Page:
Born in San Francisco in 1913, Mullin attended Santa Clara University and majored in electrical engineering. During World War II, he worked on a variety of wartime electronic projects. While in England, Mullin was struck by the quality of pre-recorded music broadcast from German radio stations. Electrical transcription technology could never produce this exceptionally high quality. “How were the Germans doing it?” he wondered. In 1944, he got his answer. That year he was sent to Paris to examine captured German electronics equipment. At one point, he visited a German radio station where he discovered the AEG Magnetophon K-4 studio magnetic tape recording machine. Given permission by the U.S. government, Mullin brought two units back with him, along with 50 reels of blank magnetic tape made by I.G. Farben. The I. G. had been created from a merger of several German firms, most notably Bayer, Hoechst, AGFA, and BASF, and by the 1930s, the I.G. was the world’s largest chemical manufacturer.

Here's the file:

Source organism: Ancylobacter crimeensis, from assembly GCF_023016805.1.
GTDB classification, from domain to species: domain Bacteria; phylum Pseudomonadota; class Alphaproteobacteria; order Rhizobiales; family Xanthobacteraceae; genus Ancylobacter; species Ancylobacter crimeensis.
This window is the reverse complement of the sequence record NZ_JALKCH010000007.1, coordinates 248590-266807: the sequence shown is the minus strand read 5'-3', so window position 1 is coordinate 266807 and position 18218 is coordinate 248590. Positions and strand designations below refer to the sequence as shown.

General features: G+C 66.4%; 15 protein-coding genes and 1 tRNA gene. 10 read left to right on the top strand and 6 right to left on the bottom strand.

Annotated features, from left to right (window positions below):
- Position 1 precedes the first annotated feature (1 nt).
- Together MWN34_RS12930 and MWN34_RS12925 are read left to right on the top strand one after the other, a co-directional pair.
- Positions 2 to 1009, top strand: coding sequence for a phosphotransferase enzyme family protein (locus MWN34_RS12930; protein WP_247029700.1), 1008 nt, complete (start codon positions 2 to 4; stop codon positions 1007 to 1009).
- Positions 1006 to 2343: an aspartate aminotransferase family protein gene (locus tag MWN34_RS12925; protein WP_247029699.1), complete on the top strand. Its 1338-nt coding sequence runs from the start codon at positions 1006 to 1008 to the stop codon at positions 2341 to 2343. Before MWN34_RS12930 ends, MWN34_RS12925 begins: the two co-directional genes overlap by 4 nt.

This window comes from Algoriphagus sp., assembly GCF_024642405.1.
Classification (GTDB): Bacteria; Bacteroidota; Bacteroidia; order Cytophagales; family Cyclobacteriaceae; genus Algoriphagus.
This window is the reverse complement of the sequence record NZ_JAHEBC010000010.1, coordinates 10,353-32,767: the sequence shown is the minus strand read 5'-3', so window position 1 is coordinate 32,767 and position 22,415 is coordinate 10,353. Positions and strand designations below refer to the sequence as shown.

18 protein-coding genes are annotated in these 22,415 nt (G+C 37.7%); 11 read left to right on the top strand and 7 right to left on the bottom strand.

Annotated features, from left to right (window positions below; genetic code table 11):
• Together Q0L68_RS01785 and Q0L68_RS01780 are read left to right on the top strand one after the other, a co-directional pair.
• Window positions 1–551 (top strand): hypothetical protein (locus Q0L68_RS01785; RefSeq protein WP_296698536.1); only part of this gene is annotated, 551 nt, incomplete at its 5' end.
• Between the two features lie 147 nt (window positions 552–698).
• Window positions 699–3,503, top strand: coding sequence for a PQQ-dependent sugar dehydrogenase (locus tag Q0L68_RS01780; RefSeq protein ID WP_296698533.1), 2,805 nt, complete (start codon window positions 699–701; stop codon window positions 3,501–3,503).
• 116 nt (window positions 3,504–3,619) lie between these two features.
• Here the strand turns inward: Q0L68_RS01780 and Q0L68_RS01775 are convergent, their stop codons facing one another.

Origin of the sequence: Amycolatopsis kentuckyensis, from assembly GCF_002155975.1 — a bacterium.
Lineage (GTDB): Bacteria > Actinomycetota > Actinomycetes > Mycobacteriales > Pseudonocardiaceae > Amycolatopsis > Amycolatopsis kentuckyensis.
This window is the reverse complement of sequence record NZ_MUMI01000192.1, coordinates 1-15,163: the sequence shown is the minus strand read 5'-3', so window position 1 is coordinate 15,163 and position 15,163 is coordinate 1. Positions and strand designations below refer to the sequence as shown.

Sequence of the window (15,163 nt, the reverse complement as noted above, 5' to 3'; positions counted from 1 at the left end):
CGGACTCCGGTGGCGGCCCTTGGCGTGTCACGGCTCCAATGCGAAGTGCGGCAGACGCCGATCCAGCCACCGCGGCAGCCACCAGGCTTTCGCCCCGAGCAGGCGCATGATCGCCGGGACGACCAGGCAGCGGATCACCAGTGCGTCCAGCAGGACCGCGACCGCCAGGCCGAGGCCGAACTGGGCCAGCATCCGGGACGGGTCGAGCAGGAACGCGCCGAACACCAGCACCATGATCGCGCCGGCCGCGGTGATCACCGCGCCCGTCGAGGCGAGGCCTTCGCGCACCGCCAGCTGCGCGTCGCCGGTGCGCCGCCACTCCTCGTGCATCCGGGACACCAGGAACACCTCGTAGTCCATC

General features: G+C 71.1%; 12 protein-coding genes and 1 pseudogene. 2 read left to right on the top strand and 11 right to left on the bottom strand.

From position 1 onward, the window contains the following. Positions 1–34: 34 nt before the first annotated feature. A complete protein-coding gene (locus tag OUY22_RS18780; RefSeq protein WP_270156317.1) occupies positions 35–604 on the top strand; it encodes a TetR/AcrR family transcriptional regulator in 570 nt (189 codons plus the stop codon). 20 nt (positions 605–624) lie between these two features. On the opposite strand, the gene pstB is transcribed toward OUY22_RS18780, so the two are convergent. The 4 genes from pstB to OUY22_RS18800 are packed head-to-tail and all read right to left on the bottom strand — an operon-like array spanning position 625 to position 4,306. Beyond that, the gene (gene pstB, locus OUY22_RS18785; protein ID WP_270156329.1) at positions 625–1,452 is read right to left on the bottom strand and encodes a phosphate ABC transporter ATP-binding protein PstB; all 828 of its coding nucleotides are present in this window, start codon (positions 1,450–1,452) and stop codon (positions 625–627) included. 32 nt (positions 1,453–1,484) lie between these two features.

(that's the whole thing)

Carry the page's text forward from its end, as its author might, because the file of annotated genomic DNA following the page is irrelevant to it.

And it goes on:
As soon as he returned to the United States, Mullin set about improving the quality of the AEG Magnetophon machines. He changed the recorder’s bias circuitry to further improve the signal-to-noise ratio, added pre-emphasis for higher frequencies, and replaced all the components with standard U.S. parts. Together with his partner W.A. Palmer, in 1946, he produced their improved version of the AEG machine. This magnetic tape recorder was first demonstrated at a 1946 meeting of the Institute of Radio Engineers (IRE) in San Francisco. The engineers, who were at the demo, all marveled at the high quality of the recording. Though it was a technical “tour de force,” no one in the entertainment industry was ready yet to embrace it, until Mullin demonstrated the machine to Crosby in 1947. Immediately, Crosby asked Mullin to do a test recording of the Philco Radio Hour’s first show of the 1947-48 season. Not only did the quality of this recording rival the live broadcast, but it also offered superior editing capabilities. Crosby was ready to pre-record his shows for the entire season, but he and his team had two concerns: would there be an adequate supply of recording devices and, if so, would there be enough magnetic tape to feed them? The season was about to start and Mullin had only his two machines. Enter Ampex and 3M.